Peter Lilley, MP for Hitchin and Harpenden, has called upon the Government to renegotiate a new bilateral agreement with France to deal with increasing numbers of asylum seekers attempting to enter Britain via the Channel Tunnel. In a Parliamentary debate on Tuesday (29th January), Mr. Lilley criticised the Government for not reforming the complex asylum system introduced by the Dublin Convention.
Peter Lilley said after the debate:
“I wanted to use the debate to draw attention to the fact that practical measures could have been and should still be taken to curtail the one way flow of asylum seekers entering Britain from France.
“Last year, the number of people claiming political asylum in the UK was equivalent to the entire population of Hitchin and Harpenden. Most are economic migrants who come from miserably poor and disturbed countries. However, this country cannot solve those countries? problems by granting asylum seekers unlimited entry. The most humane thing we can do is speedily return those who are not genuine refugees whence they came.
“Under the Geneva Convention, asylum seekers should seek sanctuary in the first safe country they come to, rather than shop around for the one offering the most favourable conditions. So we have the right to return those who come from a safe country like France. Between 1995 and 1997 many unacceptable asylum seekers were returned to France under a bilateral agreement negotiated by the Conservative Government. But this was allowed to lapse in 1997.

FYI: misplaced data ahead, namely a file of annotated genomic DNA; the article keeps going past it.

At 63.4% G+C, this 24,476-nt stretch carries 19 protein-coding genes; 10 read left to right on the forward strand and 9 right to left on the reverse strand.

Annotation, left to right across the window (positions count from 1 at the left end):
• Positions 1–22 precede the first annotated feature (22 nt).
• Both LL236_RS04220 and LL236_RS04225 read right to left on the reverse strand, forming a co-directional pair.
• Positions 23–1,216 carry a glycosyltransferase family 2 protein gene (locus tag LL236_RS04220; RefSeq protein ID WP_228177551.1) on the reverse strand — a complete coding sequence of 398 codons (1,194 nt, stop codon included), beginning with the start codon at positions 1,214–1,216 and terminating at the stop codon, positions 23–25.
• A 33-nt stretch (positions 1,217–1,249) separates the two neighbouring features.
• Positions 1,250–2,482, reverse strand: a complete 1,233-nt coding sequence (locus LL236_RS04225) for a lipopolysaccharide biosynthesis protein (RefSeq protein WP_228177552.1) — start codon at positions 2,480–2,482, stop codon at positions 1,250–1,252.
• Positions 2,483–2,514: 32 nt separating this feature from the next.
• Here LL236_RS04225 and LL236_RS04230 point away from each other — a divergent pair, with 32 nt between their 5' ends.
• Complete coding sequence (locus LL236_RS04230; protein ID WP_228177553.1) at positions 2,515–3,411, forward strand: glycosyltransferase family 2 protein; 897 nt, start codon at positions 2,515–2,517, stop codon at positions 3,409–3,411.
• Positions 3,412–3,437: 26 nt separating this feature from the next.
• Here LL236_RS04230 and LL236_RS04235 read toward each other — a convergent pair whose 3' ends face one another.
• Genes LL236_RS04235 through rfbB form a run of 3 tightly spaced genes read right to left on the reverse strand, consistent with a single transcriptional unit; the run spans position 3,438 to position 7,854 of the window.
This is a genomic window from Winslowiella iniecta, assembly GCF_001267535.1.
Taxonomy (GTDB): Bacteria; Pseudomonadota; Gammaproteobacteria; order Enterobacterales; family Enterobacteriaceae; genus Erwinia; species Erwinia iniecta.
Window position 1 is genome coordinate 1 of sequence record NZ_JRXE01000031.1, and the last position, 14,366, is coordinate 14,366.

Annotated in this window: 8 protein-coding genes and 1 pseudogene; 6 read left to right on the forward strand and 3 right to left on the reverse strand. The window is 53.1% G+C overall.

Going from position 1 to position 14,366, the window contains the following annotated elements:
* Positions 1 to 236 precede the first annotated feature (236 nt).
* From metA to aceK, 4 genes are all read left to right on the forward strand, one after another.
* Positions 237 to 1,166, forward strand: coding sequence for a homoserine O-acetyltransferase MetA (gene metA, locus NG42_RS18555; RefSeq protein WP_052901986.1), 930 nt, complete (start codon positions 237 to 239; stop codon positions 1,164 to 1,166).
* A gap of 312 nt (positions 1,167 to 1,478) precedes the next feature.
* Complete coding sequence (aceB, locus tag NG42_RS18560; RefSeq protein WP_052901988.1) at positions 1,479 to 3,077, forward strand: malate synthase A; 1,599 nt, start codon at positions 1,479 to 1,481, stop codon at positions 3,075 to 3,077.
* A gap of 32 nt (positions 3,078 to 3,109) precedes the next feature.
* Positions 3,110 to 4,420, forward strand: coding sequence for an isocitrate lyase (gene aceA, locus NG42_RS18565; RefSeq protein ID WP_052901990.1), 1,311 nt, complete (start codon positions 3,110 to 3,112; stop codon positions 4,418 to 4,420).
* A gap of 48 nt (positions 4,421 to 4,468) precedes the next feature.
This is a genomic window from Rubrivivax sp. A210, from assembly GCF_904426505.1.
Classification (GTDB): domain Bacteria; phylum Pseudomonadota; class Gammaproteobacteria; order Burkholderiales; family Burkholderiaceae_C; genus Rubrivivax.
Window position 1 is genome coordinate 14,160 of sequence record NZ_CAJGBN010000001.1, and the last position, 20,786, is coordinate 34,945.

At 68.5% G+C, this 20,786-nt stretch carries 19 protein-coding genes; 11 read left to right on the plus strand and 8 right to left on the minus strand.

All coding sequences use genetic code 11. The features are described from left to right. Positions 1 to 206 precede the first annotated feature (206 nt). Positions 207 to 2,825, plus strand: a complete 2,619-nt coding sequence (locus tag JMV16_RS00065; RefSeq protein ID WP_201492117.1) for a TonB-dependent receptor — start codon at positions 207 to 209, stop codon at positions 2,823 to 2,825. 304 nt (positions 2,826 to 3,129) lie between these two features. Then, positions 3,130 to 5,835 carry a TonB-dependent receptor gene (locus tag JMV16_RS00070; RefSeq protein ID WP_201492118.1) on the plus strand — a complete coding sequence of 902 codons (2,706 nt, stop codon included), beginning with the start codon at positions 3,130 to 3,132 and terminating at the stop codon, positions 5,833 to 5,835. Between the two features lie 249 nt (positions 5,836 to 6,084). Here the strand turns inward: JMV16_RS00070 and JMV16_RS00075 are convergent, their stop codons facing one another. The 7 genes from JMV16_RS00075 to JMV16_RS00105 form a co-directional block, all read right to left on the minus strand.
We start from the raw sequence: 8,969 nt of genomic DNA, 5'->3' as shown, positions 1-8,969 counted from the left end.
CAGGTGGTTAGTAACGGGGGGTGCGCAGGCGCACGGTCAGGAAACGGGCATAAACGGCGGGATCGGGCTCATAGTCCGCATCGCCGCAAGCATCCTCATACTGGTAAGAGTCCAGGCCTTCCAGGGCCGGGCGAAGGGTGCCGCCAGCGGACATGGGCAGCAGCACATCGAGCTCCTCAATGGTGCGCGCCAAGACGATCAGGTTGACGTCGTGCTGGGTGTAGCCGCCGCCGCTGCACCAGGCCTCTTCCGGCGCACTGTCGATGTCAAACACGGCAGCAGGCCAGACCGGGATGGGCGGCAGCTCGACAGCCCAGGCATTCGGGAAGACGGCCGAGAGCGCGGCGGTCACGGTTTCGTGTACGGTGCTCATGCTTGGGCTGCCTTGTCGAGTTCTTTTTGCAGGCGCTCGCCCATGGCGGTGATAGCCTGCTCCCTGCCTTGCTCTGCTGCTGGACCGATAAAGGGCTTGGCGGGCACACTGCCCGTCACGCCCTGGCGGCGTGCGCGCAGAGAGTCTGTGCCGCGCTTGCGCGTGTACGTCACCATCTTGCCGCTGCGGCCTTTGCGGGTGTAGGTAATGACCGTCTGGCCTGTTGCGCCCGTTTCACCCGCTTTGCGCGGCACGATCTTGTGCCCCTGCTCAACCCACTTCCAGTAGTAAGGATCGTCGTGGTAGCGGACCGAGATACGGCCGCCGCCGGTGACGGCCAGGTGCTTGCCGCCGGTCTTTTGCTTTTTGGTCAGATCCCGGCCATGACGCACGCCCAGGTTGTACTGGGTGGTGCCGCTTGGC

“I urge the government to renegotiate that agreement before the current crisis gets totally out of hand. It worked well before and reflected the cordial relations between Britain and France. The Dublin Convention, which superseded the original agreement, has complicated the process of returning asylum seekers. It has been unable to cope with the scale and sophistication of an industry which has grown on the back of asylum seeking.
“It is inexcusable that the Government did not renegotiate the bilateral agreement with France once the problems emerged. Germany and Denmark have a similar agreement as well as being signatories of the Dublin Convention. It enables Denmark to send back 18% of asylum seekers who made their claims in Denmark. We manage to send back 1%.
“The Government claim to have won greater influence in Europe by making a range of unilateral concessions. If that is so, it is time to renegotiate a bilateral agreement with France as soon as possible.